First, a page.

1. System overview of the fully implantable destination therapy--ReinHeart-total artificial heart.

    PubMed

    Pelletier, Benedikt; Spiliopoulos, Sotirios; Finocchiaro, Thomas; Graef, Felix; Kuipers, Kristin; Laumen, Marco; Guersoy, Dilek; Steinseifer, Ulrich; Koerfer, Reiner; Tenderich, Gero

    2015-01-01

    Owing to the lack of suitable allografts, the demand for long-term mechanical circulatory support in patients with biventricular end-stage heart failure is rising. Currently available Total Artificial Heart (TAH) systems consist of pump units with only limited durability, percutaneous tubes and bulky external equipment that limit the quality of life. Therefore we are focusing on the development of a fully implantable, highly durable destination therapy total artificial heart. The ReinHeart-TAH system consists of a passively filling pump unit driven by a low-wear linear drive between two artificial ventricles, an implantable control unit and a compliance chamber. The TAH is powered by a transcutaneous energy transmission system. The flow distribution inside the ventricles was analysed by fluid structure interaction simulation and particle image velocimetry measurements. Along with durability tests, the hydrodynamic performance and flow balance capability were evaluated in a mock circulation loop. Animal trials are ongoing. Based on fluid structure interaction simulation and particle image velocimetry, blood stagnation areas have been significantly reduced. In the mock circulation loop the ReinHeart-TAH generated a cardiac output of 5 l/min at an operating frequency of 120 bpm and an aortic pressure of 120/80 mmHg. The highly effective preload sensitivity of the passively filling ventricles allowed the sensorless integration of the Frank Starling mechanism. The ReinHeart-TAH effectively replaced the native heart's function in animals for up to 2 days. In vitro and in vivo testing showed a safe and effective function of the ReinHeart-TAH system. This has the potential to become an alternative to transplantation. However, before a first-in-man implant, chronic animal trials still have to be completed. © The Author 2014. Published by Oxford University Press on behalf of the European Association for Cardio-Thoracic Surgery. All rights reserved.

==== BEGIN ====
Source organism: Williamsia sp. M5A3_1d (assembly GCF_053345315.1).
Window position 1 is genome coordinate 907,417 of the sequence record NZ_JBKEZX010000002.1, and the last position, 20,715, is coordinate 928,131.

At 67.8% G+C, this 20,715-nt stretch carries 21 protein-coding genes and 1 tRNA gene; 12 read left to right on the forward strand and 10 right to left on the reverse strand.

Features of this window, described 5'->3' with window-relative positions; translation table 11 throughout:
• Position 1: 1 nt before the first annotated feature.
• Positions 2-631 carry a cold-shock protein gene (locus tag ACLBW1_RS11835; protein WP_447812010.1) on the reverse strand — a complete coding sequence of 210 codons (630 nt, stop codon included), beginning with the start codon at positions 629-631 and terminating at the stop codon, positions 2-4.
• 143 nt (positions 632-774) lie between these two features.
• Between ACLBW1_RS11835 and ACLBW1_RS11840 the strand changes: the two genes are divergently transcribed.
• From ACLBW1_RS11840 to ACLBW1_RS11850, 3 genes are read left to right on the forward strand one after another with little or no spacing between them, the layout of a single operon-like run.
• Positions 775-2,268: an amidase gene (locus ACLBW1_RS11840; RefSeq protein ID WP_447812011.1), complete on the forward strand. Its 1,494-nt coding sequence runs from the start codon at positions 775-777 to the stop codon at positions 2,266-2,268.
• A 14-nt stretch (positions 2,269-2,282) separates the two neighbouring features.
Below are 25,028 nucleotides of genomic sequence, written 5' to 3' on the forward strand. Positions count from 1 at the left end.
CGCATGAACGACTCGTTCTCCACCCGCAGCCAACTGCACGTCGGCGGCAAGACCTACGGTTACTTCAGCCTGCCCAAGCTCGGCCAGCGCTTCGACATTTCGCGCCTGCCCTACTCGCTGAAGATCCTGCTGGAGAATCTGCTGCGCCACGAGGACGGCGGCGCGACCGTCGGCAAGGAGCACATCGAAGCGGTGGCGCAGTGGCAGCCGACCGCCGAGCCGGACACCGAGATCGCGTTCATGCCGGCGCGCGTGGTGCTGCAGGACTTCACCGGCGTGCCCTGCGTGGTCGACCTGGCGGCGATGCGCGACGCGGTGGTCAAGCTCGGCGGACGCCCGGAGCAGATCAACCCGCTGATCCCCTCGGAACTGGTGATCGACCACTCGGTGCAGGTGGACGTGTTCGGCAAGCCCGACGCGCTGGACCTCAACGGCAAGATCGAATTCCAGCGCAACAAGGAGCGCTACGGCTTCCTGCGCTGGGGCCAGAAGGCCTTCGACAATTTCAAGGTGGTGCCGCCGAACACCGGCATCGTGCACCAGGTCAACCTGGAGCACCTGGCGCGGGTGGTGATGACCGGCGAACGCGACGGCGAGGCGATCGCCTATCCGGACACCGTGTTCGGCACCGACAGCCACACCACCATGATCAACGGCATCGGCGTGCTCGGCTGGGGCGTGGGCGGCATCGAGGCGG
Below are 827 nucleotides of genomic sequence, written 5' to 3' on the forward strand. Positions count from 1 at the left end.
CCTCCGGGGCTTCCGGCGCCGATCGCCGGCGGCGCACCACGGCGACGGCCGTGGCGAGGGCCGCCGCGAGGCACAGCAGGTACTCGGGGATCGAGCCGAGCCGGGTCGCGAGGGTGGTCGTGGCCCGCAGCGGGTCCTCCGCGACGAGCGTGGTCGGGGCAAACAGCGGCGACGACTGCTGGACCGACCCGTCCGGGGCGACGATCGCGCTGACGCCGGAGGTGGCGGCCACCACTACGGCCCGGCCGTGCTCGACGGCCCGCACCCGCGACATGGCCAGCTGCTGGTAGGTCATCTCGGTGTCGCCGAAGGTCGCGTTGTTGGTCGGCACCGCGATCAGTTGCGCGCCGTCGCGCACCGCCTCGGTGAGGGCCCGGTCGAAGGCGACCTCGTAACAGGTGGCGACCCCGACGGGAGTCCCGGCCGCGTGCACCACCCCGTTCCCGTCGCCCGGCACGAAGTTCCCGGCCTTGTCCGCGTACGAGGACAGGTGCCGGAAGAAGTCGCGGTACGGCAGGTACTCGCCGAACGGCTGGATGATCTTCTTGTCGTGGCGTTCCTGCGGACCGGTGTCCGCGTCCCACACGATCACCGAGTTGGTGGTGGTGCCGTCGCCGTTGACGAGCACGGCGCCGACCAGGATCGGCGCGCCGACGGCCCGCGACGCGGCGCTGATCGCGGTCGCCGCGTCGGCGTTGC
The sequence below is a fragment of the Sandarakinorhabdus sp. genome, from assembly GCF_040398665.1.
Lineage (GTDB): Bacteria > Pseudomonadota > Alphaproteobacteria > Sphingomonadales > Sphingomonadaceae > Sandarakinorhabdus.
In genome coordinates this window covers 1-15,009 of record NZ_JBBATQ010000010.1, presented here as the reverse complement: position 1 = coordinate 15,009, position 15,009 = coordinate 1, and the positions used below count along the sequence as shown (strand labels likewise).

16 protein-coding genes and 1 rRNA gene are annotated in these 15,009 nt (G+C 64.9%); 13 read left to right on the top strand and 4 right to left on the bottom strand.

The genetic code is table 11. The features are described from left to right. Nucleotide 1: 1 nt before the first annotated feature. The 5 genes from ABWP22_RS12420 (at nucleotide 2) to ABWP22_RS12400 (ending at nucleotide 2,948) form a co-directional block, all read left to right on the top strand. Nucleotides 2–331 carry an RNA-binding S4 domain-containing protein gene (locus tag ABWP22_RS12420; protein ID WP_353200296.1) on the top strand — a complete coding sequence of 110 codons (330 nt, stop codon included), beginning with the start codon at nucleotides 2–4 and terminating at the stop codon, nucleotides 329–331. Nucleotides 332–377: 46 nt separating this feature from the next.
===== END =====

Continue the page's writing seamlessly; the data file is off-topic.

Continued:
2. Von Kármán between Aachen and Pasadena

    NASA Astrophysics Data System (ADS)

    Krause, Egon; Kalkmann, Ulrich

    2013-05-01

    In the Introduction the reader is referred back to the academic ceremonials held after Theodore von Kármán's death in Aachen in May 1963. His work as the first director of the Aerodynamisches Institut (Institute of Aerodynamics) of the RWTH Aachen University of Technology from 1913 on and his initiative to re-establish international cooperation after World War I, resulting in the International Union of Theoretical and Applied Mechanics (IUTAM), are commented on. The following chapter describes von Kármán's relation to his former teacher Ludwig Prandtl. Some of von Kármán's scientific contributions during his time in Aachen are briefly reviewed. Thereafter, his first contacts to the California Institute of Technology are covered. Finally, the scientific and political circumstances, which led to von Kármán's decision to leave Germany in the early thirties, are elucidated in some detail. The English translation of the titles of the Aachen papers is given in Appendix I.

  3. Morphodynamic Modeling Using The SToRM Computational System

    NASA Astrophysics Data System (ADS)

    Simoes, F.

    2016-12-01

    The framework of the work presented here is the open source SToRM (System for Transport and River Modeling) eco-hydraulics modeling system, which is one of the models released with the iRIC hydraulic modeling graphical software package (http://i-ric.org/). SToRM has been applied to the simulation of various complex environmental problems, including natural waterways, steep channels with regime transition, and rapidly varying flood flows with wetting and drying fronts. In its previous version, however, channel bed was treated as static and the ability of simulating sediment transport rates or bed deformation was not included. The work presented here reports SToRM's newly developed extensions to expand the system's capability to calculate morphological changes in alluvial river systems. The sediment transport module of SToRM has been developed based on the general recognition that meaningful advances depend on physically solid formulations and robust and accurate numerical solution methods. The basic concepts of mass and momentum conservation are used, where the feedback mechanisms between the flow of water, the sediment in transport, and the bed changes are directly incorporated in the governing equations used in the mathematical model. This is accomplished via a non-capacity transport formulation based on the work of Cao et al. [Z. Cao et al., "Non-capacity or capacity model for fluvial sediment transport," Water Management, 165(WM4):193-211, 2012], where the governing equations are augmented with source/sink terms due to water-sediment interaction. The same unsteady, shock-capturing numerical schemes originally used in SToRM were adapted to the new physics, using a control volume formulation over unstructured computational grids. The presentation will include a brief overview of these methodologies, and the result of applications of the model to a number of relevant physical test cases with movable bed, where computational results are compared to experimental data.